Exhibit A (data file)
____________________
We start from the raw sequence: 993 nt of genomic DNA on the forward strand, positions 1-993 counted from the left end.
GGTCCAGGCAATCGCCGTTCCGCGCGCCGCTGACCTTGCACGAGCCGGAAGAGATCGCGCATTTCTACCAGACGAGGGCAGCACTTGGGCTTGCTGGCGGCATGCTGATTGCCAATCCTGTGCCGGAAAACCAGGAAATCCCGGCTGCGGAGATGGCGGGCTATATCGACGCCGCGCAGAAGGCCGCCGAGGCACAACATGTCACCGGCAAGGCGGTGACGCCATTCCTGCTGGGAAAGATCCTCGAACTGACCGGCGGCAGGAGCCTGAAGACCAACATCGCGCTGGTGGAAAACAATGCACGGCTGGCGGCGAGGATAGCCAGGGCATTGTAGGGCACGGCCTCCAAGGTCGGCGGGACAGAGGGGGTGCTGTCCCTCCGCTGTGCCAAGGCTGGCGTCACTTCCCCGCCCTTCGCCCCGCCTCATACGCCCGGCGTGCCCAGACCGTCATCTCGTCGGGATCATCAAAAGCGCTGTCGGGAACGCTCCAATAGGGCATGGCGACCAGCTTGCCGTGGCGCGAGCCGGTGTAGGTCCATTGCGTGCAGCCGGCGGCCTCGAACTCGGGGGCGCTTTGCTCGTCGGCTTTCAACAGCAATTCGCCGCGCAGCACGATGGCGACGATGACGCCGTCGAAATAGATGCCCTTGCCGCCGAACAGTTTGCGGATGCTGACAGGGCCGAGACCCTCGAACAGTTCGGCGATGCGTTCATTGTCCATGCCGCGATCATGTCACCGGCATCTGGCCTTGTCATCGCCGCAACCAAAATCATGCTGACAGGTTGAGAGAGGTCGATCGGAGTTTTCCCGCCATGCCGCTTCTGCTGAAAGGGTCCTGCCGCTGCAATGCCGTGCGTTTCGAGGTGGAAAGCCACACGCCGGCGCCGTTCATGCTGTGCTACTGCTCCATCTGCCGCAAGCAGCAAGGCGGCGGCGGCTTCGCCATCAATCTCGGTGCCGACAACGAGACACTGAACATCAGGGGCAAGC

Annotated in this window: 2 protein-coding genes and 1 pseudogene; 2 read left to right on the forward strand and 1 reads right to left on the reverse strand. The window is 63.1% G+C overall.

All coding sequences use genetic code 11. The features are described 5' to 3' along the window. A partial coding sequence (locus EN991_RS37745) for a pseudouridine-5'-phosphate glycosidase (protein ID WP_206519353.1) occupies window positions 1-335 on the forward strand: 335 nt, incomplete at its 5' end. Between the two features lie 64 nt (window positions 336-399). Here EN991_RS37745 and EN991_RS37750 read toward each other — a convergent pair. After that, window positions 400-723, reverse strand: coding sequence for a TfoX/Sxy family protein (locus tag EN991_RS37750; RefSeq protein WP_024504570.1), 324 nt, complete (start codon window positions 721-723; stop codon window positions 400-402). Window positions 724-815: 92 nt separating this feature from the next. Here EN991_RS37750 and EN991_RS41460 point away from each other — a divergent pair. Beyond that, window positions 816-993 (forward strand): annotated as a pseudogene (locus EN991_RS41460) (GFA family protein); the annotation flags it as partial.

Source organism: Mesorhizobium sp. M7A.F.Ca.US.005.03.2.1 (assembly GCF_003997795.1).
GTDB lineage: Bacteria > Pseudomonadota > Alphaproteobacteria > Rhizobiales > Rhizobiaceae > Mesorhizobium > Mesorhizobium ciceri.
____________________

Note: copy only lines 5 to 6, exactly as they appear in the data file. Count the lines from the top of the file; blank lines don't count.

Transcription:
Source organism: Mesorhizobium sp. M7A.F.Ca.US.005.03.2.1 (assembly GCF_003997795.1).
GTDB lineage: Bacteria > Pseudomonadota > Alphaproteobacteria > Rhizobiales > Rhizobiaceae > Mesorhizobium > Mesorhizobium ciceri.